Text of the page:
Put Maintenance Staff on Alert for Drug Operations

April 19, 2017
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If one of your management staff members suspects that a homeowner in your planned community is manufacturing illegal drugs, you’ll need to get a handle on the situation as soon as possible.

The best thing you can do long term is train your staff to recognize these drug operations so you can get a jump on shutting them down. With increasing frequency, methamphetamine production operations are routinely discovered across the country. And you might think that these drug operations are most common in low-rent communities, but that’s not always true. A shocking number of so-called “meth labs” have been discovered in planned communities or condominium buildings, even those dubbed “luxury” communities. Drug manufacturing can mean big profits for private individuals. But illegal drug activity, especially drug manufacturing in make-shift meth labs in units at your community, can be dangerous, even creating health issues with lasting effects. In some cases, homes that were the site of drug manufacturing have had to be torn down after their building materials had becoming toxic beyond remediation.

Don’t let your association or management company become liable for health issues that come up, which can happen even if you had no idea that drugs were being used, distributed, or manufactured in your community. One way to get a jump on solving this situation is to tell staff to look for warning signs, not search for evidence.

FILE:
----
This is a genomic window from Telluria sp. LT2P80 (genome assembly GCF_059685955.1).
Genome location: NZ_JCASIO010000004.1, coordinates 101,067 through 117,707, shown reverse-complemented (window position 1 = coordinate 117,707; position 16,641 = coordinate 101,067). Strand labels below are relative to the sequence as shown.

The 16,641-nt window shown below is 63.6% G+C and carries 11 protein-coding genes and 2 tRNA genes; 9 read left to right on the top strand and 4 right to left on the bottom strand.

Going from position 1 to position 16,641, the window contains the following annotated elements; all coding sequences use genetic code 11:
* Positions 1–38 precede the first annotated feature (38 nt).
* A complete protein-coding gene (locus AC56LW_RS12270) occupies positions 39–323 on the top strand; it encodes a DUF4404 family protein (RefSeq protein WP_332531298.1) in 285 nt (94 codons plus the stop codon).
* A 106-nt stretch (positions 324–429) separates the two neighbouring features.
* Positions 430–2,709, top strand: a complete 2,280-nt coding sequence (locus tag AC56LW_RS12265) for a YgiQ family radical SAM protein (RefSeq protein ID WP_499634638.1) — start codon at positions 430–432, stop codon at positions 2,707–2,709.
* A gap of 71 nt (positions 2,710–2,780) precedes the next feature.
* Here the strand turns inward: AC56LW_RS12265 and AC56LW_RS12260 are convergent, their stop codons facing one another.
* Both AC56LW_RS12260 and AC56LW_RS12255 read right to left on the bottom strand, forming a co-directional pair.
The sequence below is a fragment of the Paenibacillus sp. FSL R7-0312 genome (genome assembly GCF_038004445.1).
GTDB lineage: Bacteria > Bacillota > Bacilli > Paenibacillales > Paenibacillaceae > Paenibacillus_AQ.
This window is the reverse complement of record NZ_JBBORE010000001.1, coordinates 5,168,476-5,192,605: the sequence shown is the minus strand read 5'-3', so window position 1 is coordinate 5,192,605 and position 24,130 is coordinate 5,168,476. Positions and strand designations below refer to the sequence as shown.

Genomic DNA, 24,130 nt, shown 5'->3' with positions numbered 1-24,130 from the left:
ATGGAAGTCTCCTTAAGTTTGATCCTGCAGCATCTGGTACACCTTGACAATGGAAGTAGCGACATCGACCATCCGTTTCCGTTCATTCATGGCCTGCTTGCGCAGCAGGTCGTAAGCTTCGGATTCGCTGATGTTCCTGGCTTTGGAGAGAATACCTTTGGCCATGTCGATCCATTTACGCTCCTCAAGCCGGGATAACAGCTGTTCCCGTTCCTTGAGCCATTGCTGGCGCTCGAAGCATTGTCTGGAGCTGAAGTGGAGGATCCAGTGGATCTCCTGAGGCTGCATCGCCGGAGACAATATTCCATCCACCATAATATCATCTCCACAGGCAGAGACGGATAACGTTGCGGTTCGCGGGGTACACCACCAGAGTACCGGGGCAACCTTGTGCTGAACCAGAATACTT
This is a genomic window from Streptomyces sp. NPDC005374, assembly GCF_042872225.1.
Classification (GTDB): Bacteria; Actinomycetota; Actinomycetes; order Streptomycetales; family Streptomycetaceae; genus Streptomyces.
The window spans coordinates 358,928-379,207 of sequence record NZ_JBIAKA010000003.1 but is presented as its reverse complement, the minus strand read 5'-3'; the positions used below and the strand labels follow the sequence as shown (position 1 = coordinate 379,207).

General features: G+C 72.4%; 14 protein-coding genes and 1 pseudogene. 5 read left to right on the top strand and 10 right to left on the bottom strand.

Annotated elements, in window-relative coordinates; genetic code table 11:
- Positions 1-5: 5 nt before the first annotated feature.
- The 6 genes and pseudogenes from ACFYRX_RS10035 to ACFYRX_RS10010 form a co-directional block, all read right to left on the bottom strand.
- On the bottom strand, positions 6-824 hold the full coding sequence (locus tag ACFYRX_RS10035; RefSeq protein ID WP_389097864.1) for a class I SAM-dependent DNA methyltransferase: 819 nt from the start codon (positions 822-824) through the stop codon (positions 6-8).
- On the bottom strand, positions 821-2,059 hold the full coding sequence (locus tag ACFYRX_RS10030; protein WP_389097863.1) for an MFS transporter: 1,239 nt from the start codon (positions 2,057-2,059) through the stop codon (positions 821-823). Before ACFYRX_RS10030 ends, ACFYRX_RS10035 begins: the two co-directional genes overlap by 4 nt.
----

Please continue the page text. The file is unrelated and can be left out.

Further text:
You don’t want to suggest that your maintenance staff should use an opportunity inside a member’s unit to actively search for signs of illegal drug activity, because that can be viewed as an invasion of privacy and can open you up to liability.

Instead, tell staff that they should be on the lookout for signs of illegal drug activity in “plain view,” but that they shouldn’t open drawers or closets or look under beds or anywhere else where a member would have a reasonable expectation of privacy. Explain that items in plain view are things that can be seen without having to conduct an actual search for them—for example, a scale and bags filled with a white powdery substance on a kitchen counter.

Distribute a list of warning signs of drug sales and manufacturing. Include telltale signs of drug sales or manufacturing in a unit—for example, grow lights. If a unit is filled with special high-intensity lights, known as “grow lights,” this can be a sign that the person living there is growing marijuana. “Chemistry” setups are another sign. Methamphetamine and other drugs produced in crystal form are usually produced with what looks like an old chemistry set. Maintenance staff should look for items such as glass beakers, hot plates, glass cookware, funnels, coffee filters, and plastic tubing. These items will often be set up on bathroom or kitchen countertops, near sources of water and drains.

For more telltale signs of drug manufacturing in your community, and the next steps you should take, see “Using Management Staff to Uncover Drug Operations,” available to subscribers here